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A State of Love

  The lover, madly in love cannot think of anything else but his love. All his thoughts and dreams are about the beloved. In the mirror, he sees himself through the eyes of his lover. Fantasizes about what she may be doing or whether if she thinking about him…he goes to sleep thinking about her, wakes up with an image of her. Wherever he goes, he is intoxicated with this love, all else fades away. At times, he laughs or he sighs turning his gaze to a point far ahead. The states of love – as we recognize are plenty,

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Charter for Compassion

Karen Armstrong Over the last decade compassion has become a major research area in psychology and cognitive neuroscience. It is defined as feeling for the ot.her and being ready to help her/him cease the pain. It is an affective state such that it instinctually motivates us to help the one in need. We react as if compassion is part of our nature. Neuroscientists say yes! It is in our nature, and the neurons are readily wired for the compassionate archetype. However, the individual differences measured on the scale of compassionate behavior are explained by how much it is cultivated in

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Dancing Universe

  Marcelo Gleiser, professor of physics, describes physics as follows in the introduction of his book Dancing Universe: Physics is a game played with nature. Then he states the following quote from Richard Feynman: Imagine that the world is something like a great chess game being played by the gods, and we are observers of the game. We do not know what the rules of the game are; all we are allowed to do is to watch the playing. Of course, if we watch long enough, we may eventually catch on to a few rules. The rules of the game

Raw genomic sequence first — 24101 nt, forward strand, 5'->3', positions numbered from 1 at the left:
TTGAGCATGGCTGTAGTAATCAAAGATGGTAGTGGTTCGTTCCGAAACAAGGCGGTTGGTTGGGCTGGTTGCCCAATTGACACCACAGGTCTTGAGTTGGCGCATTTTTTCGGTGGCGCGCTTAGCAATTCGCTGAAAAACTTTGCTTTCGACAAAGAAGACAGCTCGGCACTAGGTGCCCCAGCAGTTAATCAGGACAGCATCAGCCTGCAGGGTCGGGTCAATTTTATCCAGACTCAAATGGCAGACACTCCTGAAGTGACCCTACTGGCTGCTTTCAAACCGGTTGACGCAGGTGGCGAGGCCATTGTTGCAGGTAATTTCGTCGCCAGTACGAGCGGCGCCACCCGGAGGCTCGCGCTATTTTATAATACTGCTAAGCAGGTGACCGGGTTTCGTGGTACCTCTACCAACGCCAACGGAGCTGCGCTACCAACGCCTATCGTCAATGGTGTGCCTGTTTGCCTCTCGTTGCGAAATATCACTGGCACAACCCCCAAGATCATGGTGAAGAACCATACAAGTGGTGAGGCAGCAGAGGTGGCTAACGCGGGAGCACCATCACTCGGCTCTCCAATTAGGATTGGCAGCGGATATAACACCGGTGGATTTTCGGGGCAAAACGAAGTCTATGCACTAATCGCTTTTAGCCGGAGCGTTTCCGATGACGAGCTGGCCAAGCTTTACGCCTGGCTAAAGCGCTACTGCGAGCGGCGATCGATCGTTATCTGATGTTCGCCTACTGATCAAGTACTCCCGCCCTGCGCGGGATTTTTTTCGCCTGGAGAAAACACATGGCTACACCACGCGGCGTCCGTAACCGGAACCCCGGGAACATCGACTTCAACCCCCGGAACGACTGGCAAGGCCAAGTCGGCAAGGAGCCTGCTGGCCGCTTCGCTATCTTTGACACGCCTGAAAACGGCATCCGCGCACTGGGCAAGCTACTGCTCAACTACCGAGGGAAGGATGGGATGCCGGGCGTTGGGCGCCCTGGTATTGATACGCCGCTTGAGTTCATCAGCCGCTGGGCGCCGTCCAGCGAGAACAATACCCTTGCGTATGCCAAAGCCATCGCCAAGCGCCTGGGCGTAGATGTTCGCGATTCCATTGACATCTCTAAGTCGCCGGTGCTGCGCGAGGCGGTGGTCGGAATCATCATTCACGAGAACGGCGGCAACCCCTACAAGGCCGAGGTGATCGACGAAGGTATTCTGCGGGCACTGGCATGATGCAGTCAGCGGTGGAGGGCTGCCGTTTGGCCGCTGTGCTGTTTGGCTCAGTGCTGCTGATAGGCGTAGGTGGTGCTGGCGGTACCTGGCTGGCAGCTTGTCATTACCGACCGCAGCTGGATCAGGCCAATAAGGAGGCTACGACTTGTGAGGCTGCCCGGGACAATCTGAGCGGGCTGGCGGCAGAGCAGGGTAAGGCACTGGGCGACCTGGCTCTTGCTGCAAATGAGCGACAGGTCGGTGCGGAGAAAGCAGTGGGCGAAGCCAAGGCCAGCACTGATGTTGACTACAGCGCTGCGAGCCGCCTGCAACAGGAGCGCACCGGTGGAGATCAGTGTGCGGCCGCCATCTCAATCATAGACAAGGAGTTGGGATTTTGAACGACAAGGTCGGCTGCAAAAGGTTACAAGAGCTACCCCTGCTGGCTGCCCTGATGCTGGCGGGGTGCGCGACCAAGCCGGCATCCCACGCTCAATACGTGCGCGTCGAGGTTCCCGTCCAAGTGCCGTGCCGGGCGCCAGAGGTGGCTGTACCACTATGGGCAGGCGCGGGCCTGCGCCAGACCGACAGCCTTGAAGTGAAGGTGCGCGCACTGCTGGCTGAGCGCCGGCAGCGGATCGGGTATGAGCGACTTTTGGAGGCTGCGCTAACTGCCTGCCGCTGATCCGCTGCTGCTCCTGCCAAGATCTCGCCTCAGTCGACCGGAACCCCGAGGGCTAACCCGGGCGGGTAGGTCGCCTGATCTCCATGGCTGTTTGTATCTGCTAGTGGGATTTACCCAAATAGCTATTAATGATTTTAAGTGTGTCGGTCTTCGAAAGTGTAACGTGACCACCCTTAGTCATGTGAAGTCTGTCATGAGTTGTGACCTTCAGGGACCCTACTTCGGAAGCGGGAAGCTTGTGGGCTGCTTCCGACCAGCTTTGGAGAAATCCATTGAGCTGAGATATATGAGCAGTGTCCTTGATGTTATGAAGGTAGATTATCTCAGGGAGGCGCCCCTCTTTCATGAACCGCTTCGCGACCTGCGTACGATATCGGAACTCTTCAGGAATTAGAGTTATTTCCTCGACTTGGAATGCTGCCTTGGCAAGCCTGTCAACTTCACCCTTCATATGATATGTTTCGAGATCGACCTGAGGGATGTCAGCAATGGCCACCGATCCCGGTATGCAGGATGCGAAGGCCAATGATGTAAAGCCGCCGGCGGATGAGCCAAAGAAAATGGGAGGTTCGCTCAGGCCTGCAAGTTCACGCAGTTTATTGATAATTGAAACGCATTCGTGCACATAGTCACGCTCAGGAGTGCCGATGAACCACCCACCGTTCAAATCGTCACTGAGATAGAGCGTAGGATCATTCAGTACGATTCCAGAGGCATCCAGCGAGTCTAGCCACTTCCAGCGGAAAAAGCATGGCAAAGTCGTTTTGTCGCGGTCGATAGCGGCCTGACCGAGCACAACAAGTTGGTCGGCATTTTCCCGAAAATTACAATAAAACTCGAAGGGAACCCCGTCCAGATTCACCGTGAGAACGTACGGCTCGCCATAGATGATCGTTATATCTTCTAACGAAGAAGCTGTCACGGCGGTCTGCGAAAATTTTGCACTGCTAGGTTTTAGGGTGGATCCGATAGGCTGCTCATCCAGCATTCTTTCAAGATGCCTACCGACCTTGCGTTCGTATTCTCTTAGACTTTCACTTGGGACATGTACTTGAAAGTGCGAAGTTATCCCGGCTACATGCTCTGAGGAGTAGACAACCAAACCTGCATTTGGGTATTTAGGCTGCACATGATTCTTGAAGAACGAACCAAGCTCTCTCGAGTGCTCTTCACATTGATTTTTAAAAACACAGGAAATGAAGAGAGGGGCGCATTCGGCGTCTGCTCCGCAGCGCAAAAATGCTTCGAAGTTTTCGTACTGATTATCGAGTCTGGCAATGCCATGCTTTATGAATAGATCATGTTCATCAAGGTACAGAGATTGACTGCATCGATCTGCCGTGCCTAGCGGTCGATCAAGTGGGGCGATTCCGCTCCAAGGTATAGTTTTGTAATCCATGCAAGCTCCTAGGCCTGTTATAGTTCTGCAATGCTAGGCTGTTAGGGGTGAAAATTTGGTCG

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Happiness

How to be happy? Where? With whom? When do we get happy? The question is asked as long as we are alive. We do evaluations and measurements of our happiness; then we may occasionally reach a conclusion : somewhat happy, sometimes happy, more or less happy, in the past or present, or will be in the future… We remember the last time we were happy, or it happens that we fantasize a possible future happiness. Sometimes we measure with what we have, sometimes we measure it as an extent of our expectations being fulfilled or just obtaining what we desire.

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Bhagavad Gita

A sacred Indian myth, dates back to hundred or according to some, 3000 years before Christ. It contains the essence of the eastern philosophy and mystical thought; considered as a masterpiece above all Indian doctrines. It basically consists of dialogues between Prince Arcuna who has to battle against his relatives for the sake of justice and the God Krishna who is the charioteer. Arcuna does not want to make war, whereas Krishna advises him that his soul and its comprehension will only be enhanced by taking action. He who acts and does his job in a good way will not